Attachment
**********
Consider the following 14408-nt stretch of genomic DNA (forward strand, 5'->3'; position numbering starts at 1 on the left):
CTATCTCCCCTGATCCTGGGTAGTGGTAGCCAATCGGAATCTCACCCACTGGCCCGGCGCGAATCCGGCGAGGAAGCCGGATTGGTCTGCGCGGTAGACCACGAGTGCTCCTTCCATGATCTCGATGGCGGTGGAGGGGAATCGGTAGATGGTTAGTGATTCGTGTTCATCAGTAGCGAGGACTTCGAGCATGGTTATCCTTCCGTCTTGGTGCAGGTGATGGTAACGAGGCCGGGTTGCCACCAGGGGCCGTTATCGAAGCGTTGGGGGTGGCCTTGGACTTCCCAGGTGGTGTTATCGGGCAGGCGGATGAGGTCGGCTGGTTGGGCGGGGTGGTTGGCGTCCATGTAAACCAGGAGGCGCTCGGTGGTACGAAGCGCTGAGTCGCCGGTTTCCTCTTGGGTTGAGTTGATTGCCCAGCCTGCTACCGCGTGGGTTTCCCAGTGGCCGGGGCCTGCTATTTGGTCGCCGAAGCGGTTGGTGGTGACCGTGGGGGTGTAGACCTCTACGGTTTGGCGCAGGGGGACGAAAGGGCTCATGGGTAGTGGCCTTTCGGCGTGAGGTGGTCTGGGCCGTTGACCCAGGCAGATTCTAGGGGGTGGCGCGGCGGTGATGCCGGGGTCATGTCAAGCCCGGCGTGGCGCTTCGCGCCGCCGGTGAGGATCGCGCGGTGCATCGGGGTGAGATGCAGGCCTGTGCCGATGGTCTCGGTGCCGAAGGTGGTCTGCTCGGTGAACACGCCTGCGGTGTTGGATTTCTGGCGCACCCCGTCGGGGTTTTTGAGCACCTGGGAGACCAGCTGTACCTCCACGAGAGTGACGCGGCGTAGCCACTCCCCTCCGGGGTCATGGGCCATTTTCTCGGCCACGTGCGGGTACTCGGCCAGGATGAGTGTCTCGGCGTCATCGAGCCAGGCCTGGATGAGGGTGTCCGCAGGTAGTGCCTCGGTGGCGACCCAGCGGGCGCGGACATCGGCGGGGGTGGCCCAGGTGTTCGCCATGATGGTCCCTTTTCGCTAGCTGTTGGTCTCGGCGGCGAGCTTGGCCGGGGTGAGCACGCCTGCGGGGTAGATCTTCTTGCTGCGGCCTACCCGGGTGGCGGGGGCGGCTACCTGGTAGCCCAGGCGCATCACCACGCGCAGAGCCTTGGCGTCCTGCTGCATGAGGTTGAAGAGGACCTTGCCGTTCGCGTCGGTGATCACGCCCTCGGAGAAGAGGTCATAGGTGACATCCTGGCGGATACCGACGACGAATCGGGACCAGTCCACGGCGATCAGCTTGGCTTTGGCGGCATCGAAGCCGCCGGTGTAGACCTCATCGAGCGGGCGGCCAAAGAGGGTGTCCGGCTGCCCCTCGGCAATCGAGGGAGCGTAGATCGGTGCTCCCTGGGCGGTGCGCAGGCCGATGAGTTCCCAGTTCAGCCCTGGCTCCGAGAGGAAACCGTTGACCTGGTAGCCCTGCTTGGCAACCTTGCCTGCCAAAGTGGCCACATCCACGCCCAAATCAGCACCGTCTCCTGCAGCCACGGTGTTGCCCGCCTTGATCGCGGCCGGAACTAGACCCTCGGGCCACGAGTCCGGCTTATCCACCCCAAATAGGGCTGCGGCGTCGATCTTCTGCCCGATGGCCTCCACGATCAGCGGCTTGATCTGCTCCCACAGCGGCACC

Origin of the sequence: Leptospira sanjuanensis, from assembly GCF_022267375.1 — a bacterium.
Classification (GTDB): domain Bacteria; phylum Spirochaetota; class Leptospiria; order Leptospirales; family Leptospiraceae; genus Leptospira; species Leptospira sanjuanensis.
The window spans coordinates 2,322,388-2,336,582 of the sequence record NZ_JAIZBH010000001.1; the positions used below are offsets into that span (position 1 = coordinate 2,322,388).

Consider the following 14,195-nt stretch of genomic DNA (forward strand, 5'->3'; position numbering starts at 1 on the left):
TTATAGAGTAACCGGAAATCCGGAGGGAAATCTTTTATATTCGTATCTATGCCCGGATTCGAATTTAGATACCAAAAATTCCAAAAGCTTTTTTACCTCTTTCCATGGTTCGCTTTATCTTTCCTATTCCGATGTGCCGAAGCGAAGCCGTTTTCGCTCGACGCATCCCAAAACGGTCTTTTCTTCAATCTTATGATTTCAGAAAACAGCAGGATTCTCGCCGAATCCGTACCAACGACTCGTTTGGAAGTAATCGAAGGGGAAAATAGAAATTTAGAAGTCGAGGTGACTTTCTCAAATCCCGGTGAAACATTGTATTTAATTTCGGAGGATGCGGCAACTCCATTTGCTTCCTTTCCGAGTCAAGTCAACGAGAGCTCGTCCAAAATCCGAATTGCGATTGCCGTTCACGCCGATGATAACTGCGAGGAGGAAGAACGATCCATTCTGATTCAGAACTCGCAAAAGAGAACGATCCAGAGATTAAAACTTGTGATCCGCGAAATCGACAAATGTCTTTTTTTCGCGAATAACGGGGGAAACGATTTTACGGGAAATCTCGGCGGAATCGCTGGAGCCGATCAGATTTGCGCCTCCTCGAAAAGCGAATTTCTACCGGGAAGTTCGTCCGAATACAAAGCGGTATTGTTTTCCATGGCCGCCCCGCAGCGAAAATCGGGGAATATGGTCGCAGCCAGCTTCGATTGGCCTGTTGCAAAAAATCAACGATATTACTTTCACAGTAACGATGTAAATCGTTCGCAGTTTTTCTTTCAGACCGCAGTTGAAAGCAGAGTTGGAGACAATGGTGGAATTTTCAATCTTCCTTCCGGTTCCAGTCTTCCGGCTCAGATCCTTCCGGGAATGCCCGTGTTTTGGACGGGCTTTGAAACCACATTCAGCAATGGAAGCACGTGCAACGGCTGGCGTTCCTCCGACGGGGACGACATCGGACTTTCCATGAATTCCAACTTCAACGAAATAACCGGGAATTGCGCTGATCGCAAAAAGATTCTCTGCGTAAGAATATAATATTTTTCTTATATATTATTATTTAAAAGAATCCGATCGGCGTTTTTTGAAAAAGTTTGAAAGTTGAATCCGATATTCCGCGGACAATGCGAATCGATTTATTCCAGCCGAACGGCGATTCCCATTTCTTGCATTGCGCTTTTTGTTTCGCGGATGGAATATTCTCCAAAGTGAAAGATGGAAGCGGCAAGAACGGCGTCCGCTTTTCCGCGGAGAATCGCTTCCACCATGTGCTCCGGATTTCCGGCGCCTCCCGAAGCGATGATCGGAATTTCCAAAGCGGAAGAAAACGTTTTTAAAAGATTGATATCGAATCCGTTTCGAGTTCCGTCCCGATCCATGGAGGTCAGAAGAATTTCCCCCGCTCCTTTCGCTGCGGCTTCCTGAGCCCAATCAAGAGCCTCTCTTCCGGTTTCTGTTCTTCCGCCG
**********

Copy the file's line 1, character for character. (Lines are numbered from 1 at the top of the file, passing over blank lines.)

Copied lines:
Consider the following 14408-nt stretch of genomic DNA (forward strand, 5'->3'; position numbering starts at 1 on the left):